Implementation activities

“Bidston Moss was transformed into a thriving community woodland. Investment from Newlands meant that the fishing lake could be renovated, making it a destination for local residents and schools. Overall access to the site was improved thanks to the addition of the footbridge over the mainline railway. The improvements to the site also made it a popular venue for many sporting events. A number of community events, including fun runs and family open days, were held on site to introduce local people to their new community woodland. In 2007, Bidston Moss became the home for the world's first Green Billboard - a living structure of willow trees stretching over 20 metres, onto which a message board is mounted. Located on the edge of the site and close to a main road, it was a great way to promote an environmental message and raise awareness of Bidston Moss at the same time.” (Ref. 1)

Biodiversity conservation or restoration-focused activities

Biodiversity restoration:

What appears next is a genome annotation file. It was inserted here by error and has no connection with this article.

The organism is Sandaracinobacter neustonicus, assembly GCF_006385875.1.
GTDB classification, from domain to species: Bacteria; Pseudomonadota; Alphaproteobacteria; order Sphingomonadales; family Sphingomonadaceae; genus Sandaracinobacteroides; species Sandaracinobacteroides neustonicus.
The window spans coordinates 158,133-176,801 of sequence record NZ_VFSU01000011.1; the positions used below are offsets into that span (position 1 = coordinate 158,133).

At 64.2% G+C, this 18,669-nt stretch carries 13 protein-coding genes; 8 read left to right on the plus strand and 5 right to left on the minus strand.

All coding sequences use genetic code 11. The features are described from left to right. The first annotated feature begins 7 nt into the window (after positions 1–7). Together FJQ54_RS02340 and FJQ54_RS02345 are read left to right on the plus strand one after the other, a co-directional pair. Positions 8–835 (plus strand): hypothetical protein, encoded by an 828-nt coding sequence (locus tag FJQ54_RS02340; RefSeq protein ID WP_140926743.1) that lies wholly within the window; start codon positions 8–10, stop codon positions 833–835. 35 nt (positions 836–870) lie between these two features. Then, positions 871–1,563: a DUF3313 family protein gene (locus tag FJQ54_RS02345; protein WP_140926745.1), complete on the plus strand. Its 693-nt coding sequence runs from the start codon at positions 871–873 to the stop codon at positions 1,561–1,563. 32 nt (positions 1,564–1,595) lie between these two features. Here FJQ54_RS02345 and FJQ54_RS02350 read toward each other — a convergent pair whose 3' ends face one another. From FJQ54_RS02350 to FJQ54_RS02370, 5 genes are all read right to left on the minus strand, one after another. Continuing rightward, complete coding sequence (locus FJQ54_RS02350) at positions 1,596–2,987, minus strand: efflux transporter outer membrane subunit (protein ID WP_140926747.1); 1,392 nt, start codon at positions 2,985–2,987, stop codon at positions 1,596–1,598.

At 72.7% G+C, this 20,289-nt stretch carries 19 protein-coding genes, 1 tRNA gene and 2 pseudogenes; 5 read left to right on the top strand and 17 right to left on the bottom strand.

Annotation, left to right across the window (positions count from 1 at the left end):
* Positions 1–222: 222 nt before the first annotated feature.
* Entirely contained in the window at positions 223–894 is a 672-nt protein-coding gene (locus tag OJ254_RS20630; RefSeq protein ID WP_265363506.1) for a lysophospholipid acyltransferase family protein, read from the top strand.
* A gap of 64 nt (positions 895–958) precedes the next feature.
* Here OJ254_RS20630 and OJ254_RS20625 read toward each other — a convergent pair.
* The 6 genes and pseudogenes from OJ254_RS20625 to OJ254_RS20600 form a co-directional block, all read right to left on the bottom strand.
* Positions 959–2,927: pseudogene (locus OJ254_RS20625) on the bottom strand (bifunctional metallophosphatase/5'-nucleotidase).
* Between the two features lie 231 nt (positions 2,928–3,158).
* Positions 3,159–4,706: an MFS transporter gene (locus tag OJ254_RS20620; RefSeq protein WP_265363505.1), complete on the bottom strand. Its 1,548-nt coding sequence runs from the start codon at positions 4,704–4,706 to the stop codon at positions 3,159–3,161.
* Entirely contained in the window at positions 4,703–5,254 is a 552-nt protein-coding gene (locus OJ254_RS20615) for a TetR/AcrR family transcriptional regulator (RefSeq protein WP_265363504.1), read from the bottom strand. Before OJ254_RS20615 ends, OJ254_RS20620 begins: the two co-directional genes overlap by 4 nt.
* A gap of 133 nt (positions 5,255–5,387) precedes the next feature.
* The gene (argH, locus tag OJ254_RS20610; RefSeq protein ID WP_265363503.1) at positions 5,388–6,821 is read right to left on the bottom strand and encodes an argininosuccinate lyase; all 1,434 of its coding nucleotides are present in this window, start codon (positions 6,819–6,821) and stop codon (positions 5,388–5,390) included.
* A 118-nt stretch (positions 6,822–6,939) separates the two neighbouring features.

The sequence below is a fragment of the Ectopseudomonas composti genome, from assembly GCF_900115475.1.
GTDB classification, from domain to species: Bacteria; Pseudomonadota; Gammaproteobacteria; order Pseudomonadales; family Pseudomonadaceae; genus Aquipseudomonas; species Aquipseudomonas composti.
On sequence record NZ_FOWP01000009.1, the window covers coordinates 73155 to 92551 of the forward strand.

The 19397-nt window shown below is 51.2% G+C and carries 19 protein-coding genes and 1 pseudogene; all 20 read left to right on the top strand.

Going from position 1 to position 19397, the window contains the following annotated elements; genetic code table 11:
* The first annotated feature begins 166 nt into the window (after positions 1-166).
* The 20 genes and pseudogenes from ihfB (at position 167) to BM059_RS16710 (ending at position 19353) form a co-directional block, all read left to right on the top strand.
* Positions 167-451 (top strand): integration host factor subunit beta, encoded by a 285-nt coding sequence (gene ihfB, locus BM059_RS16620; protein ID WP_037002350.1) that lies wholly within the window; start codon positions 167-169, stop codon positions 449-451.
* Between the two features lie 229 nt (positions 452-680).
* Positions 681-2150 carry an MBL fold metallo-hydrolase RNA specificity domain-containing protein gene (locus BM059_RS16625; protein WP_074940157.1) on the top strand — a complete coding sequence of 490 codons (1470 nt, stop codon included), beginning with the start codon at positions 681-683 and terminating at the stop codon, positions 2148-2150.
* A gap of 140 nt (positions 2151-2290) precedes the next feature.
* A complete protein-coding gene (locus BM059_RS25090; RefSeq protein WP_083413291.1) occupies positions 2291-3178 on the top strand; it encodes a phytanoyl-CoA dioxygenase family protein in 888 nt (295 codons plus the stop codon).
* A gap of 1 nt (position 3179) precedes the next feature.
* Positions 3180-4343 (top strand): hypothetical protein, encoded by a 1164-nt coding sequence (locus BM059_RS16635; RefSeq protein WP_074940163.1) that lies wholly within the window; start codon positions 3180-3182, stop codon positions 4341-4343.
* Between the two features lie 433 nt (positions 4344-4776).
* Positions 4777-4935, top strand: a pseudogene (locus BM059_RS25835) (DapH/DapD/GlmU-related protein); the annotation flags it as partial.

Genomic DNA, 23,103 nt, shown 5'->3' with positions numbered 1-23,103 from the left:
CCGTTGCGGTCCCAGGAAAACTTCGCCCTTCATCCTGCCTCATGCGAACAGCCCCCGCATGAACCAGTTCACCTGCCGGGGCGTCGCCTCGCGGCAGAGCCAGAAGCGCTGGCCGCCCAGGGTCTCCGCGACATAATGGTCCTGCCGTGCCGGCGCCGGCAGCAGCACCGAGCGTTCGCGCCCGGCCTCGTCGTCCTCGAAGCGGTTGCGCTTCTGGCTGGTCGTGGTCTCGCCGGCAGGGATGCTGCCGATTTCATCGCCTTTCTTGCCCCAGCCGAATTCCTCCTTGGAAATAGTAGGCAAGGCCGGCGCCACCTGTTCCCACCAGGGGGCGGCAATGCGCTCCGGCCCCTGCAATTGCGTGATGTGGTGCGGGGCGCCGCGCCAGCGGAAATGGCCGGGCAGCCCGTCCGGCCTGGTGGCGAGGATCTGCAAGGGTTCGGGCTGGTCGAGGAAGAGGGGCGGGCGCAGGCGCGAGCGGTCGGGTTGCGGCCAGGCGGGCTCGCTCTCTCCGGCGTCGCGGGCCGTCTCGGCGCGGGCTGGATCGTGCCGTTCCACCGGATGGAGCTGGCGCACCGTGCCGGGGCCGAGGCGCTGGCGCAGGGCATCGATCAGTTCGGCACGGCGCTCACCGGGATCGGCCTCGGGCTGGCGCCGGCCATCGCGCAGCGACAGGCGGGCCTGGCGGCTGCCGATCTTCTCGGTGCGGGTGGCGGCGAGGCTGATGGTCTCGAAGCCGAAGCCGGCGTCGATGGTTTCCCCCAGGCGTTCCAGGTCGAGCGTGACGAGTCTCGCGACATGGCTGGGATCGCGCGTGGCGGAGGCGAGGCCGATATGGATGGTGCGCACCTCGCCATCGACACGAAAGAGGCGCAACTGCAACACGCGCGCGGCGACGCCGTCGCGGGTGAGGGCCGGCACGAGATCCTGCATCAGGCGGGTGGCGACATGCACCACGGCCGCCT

• Rehabilitate and restore damaged or destroyed ecosystems

Main beneficiaries

  • National-level government
  • Local government/Municipality
  • Private sector/Corporate/Company
  • Citizens or community groups


Management set-up

  • Co-governance with government and non-government actors

Type of initiating organisation

  • National government
  • Regional government
  • Citizens or community group

Participatory approaches/ community involvement

  • Co-planning

Details on the roles of the organisations involved in the project

The Newlands land regeneration scheme is a Northwest Regional Development Agency (NWDA) initiative. The Forestry Commission is managing Bidston Moss over the long term. The management is in partnership with MWDA (Merseyside Waste Disposal Authority), Groundwork Wirral, The Mersey Forest and Wirral Council. (Ref. 1, 2, 3) Northwest Regional Development Agency (NWDA) delivered the Newlands scheme in partnership with the Forestry Commission and various local authorities, along with several major landowners such as United Utilities and Greater Manchester Waste Disposal Authority around North West England. (Ref. 7)

Project implemented in response to ...